Additional External Researchers:
Tina van de Flierdt, Greg Downing (student), Allison Franzese (student)
The motivation of this funding is to better understand the mechanisms of rapid climate change. Two main projects are to understand what the sediment patterns in the tropics are trying to tell us about the processes in those regions (winds, currents, upwelling), and to examine the record of the penultimate glaciation for evidence of massive iceberg Armadas from the Hudson Strait. (1) The Eastern Equatorial Pacific is a highly dynamic region where both oceanographic and atmospheric systems interact. From the paleoclimatic perspective, it is a high priority to characterize the sensitivity of this region to rapid global climate change and to identify potential analogs to present variability patterns. In this context, marine sediments represent the key archive, which allow us to investigate the linkage between atmospheric and oceanographic systems in the course of a natural-driven rapid climatic change. This project uses multiple tracers in the equatorial Pacific, including constant flux proxies (230Th, 3He, and 10Be at some selected locations) with radiogenic isotopes (Sr, Nd) as proxies of provenance and faunal and geochemical measures of sea surface temperature. This project will not only provide the first map of the source regions of the detrital component across the entire equatorial Pacific but also - together with the information on the mass fluxes from extraterrestrial 3He - help to improve our understanding of the sedimentation patterns in the equatorial Pacific. Additionally, the project will yield important insights about variations in upwelling along the South American margin during times of climatic change. We are initiating a similar project in the equatorial Atlantic Ocean (overlapping with the Broecker et al. funding). (2) In the last glacial interval "Heinrich events" involve a series of sudden releases of massive amounts of ice from Hudson Strait into the North Atlantic, which result in a large influx of fresh water into the regions of North Atlantic Deep Water production. The effects on regional climate are clearly seen, and there appear to be correlative global climate changes as well. Although the Heinrich events in the last glacial have been studied intensively, much less is known about the older glaciations. Core V28-82 in the eastern North Atlantic is ideally located to characterize ice-rafting events in MIS 6. Counts of ice-rafted detritus grains reveal two major events, one at the termination of MIS 6 (H11). In addition to taking multiple approaches to study Stage 6 at high temporal resolution in V28-82 (including magnetic susceptibility, census of ice-rafted detritus, flux from 230Th-excess measurement, sea surface temperature from the abundance of the polar species, N. pachyderma (s.) surface salinity from 18O of N. pachyderma (s.)), a magnetic susceptibility survey of a suite of cores across the North Atlantic confirms that the results from V28-82 are representative of region. The initial results from MIS 6 appear to indicate that the penultimate glaciation behaved differently than the last glaciation with respect to large-scale, abrupt behavior of the Laurentide Ice Sheet. This difference likely has important implications relating to both the behavior of the ice sheets and to abrupt climate change.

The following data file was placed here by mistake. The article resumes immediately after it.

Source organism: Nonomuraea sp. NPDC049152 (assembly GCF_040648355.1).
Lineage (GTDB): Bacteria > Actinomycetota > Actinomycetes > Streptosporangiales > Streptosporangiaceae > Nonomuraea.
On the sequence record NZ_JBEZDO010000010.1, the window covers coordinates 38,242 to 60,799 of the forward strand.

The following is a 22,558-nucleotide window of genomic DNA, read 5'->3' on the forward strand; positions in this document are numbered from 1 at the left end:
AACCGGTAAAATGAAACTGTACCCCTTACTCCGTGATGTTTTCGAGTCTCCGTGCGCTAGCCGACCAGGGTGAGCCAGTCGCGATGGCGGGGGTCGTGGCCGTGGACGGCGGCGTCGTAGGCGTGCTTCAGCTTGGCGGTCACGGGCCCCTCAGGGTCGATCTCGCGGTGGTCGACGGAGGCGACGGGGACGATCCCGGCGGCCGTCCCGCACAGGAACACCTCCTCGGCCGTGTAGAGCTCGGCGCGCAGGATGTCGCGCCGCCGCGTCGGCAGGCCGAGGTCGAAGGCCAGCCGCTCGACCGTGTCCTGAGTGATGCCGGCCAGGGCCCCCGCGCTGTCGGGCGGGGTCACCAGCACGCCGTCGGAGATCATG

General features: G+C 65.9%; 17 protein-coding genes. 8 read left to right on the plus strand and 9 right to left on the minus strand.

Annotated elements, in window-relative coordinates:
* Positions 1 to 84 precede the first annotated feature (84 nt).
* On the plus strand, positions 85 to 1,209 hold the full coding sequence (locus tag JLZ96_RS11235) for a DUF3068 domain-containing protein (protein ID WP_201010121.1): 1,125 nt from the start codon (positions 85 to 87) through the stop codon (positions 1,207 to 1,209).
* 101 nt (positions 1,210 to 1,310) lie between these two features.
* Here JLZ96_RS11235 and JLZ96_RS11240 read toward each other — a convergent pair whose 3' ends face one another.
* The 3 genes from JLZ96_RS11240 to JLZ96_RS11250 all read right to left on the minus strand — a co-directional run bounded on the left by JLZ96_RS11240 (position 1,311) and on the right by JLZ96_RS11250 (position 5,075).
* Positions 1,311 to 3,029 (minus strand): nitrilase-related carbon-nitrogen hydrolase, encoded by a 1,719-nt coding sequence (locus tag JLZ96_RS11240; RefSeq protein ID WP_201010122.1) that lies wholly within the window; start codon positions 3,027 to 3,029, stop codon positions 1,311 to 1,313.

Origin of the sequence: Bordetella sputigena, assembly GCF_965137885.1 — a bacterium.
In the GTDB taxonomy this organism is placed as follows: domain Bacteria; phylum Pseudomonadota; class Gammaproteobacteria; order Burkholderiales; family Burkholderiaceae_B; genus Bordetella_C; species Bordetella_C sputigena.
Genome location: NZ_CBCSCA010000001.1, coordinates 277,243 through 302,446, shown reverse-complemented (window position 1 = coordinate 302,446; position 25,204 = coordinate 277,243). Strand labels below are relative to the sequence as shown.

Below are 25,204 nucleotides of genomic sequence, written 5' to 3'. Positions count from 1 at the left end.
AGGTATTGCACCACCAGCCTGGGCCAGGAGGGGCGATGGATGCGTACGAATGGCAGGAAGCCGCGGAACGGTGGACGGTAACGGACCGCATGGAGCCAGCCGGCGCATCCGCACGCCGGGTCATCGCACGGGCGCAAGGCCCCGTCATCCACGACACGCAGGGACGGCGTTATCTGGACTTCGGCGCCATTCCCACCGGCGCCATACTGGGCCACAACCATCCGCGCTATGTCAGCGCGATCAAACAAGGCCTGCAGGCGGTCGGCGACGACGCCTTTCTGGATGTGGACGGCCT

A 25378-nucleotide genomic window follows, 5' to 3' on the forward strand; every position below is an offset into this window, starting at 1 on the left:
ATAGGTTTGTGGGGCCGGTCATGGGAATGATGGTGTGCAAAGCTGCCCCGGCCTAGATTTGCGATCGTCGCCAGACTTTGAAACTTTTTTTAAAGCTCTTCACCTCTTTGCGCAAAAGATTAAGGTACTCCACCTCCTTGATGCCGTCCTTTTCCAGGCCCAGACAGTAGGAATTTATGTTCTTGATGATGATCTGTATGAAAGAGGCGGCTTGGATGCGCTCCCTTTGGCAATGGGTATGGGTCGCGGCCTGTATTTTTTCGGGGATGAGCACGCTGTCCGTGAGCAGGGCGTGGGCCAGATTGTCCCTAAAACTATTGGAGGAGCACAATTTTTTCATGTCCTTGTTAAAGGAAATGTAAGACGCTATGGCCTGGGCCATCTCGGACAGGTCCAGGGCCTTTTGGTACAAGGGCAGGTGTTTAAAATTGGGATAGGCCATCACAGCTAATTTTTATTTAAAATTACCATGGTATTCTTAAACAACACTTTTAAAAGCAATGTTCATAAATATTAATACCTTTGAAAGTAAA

Cross Cutting Themes:
Comer Science and Education Foundation